Greensboro, Alabama City in Alabama, United States

Greensboro is a city in Hale County, Alabama, United States. At the 2010 census the population was 2,497, down from 2,731 at the 2000 census. The city is the county seat of Hale County, Alabama, which was not organized until 1867. It is part of the Tuscaloosa, Alabama Metropolitan Statistical Area.

Dayton, Alabama Town in Alabama, United States

Dayton is a town in Marengo County, Alabama, United States. The population was 28 at the 2020 census, down from 52 in 2010 and 60 in 2000.

Demopolis, Alabama City in Alabama, United States

Demopolis is the largest city in Marengo County, in west-central Alabama. The population was 7,162 at the time of the 2020 United States census, down from 7,483 at the 2010 census.

Faunsdale, Alabama Town in Alabama, United States

Faunsdale is a town in Marengo County, Alabama, United States. At the 2020 census the population was 90, down from 98 in 2010. Faunsdale is home to a community of Holdeman Mennonites, the such community outside of Greensboro, Alabama. The town has the only Holdeman Mennonite Church in the area, Cedarcrest Mennonite Church.

Linden, Alabama City in Alabama, United States

Linden is a city in and the county seat of Marengo County, Alabama, United States. The population was 1,930 at the 2020 census, down from 2,123 at the 2010 census.

Myrtlewood, Alabama Town in Alabama, United States

Myrtlewood is a town in Marengo County, Alabama, United States. At the 2020 census the population was 70, down from 130 in 2010.

Providence, Alabama Town in Alabama, United States

Providence is a town in Marengo County, Alabama, United States. As of the 2020 United States census, the population was 167, down from 223 at the 2010 census. It incorporated sometime in the 1970s.

Sweet Water, Alabama Town in Alabama, United States

Sweet Water is a town in Marengo County, Alabama, United States. It was founded during the 1840s and named for Sweet Water Creek, which runs through a section of the community. The population was 228 at the 2020 census, down from 258 at the 2010 census.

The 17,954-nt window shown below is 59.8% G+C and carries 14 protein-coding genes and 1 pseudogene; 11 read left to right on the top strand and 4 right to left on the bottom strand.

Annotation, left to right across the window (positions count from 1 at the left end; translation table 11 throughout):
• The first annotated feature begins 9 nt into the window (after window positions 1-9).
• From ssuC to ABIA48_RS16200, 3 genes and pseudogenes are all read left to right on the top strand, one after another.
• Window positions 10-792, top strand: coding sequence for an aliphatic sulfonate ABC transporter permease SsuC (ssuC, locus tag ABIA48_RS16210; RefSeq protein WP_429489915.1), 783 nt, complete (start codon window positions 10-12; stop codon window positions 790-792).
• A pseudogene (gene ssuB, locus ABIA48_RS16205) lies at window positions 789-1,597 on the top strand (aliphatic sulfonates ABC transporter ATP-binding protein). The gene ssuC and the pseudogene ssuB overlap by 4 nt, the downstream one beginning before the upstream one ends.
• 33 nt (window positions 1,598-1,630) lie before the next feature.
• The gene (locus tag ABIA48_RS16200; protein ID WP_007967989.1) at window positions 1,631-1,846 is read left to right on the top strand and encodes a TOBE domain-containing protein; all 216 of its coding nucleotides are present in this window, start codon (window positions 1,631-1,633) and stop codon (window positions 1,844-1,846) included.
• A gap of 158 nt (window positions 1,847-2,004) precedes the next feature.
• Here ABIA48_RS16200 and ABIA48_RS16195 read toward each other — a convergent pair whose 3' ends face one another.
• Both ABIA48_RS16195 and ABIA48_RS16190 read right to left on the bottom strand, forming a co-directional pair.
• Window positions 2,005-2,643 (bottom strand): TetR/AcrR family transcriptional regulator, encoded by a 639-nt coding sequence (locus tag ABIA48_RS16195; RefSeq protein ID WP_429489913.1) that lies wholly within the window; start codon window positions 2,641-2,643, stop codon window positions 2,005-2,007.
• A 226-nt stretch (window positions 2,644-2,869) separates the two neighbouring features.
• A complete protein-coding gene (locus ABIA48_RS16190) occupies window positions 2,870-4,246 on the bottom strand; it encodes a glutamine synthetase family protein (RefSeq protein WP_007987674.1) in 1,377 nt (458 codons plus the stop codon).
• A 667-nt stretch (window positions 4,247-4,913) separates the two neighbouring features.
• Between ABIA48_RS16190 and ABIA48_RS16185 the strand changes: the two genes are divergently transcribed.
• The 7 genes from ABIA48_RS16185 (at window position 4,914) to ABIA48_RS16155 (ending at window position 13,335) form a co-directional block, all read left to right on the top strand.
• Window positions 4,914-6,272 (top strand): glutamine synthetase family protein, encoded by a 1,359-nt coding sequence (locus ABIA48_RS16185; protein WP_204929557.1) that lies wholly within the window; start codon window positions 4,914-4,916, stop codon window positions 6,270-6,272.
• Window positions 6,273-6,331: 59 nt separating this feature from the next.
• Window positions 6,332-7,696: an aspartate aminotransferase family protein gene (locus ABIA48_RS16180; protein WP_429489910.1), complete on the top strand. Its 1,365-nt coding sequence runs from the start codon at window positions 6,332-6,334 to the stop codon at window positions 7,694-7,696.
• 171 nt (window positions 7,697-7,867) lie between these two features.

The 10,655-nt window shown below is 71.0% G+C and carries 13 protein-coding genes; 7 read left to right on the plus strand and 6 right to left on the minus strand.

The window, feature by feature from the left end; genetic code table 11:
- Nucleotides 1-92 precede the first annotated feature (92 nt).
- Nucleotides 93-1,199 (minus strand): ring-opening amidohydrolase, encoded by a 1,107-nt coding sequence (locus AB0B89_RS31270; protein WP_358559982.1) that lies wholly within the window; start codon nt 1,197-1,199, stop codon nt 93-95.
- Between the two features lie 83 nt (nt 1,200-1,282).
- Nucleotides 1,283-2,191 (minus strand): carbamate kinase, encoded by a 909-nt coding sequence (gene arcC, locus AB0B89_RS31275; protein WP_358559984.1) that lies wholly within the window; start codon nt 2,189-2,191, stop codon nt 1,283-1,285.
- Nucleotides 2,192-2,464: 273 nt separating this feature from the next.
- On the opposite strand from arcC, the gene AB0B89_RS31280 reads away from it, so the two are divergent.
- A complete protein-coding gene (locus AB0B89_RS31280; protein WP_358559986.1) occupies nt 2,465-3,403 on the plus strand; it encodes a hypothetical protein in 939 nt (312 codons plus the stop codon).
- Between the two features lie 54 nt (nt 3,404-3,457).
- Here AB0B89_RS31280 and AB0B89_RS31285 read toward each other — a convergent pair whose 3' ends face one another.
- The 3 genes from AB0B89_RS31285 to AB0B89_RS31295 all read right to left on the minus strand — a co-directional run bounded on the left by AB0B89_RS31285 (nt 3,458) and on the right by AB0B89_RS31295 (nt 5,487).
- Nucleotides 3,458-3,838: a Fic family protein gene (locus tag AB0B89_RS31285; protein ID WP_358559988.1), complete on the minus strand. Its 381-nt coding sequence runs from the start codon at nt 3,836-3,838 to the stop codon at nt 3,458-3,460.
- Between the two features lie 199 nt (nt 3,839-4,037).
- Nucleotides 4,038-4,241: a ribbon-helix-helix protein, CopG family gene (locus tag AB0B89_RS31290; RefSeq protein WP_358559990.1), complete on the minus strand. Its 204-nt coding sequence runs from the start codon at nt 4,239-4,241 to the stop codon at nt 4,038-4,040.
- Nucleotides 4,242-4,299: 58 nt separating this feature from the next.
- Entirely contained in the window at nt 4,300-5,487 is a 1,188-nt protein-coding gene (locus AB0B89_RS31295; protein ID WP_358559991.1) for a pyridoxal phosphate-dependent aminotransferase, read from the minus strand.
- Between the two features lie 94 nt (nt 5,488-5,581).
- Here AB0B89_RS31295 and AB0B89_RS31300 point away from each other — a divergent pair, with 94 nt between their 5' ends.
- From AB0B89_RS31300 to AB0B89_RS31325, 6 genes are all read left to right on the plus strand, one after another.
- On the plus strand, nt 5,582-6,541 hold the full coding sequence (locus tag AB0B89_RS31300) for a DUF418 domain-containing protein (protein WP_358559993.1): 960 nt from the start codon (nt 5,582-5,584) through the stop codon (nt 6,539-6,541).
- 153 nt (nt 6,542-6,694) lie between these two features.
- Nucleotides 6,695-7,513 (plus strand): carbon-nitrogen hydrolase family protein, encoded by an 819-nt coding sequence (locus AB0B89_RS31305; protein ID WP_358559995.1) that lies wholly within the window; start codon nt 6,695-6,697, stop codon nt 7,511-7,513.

Thomaston, Alabama Town in Alabama, United States

Thomaston is a town in Marengo County, Alabama, United States. At the 2020 census the population was 326, down from 417 at the 2010 census.

Nanafalia, Alabama Census-designated place in Alabama, United States

Nanafalia is an unincorporated community and census-designated place (CDP) in Marengo County, Alabama, United States. As of the 2020 census, its population was 75, down from 94 at the 2010 census. The community is located on a ridge above the Tombigbee River, and the name is derived from the Choctaw words for long hill. Nanafalia has a post office with a zip code of 36764.

Faunsdale Plantation Historic house in Alabama, United States

Faunsdale Plantation is a historic plantation near the town of Faunsdale, Alabama, United States. The town was named for it, in honor of a late owner. This plantation is in the Black Belt, which was developed for cotton plantations. During the antebellum period, planters held as many as 186 enslaved African Americans at this property as laborers to raise cotton as a commodity crop.

Altwood Historic house in Alabama, United States

Altwood is a historic plantation house located near Faunsdale, Alabama. It was built in 1836 by Richard H. Adams and began as a log dogtrot house. It was then expanded until it came to superficially resemble a Tidewater-type cottage. Brought to the early Alabama frontier by settlers from the Tidewater and Piedmont regions of Virginia, this vernacular house-type is usually a story-and-a-half in height, displays strict symmetry, and is characterized by prominent end chimneys flanking a steeply pitched longitudinal gable roof that is often pierced by dormer windows.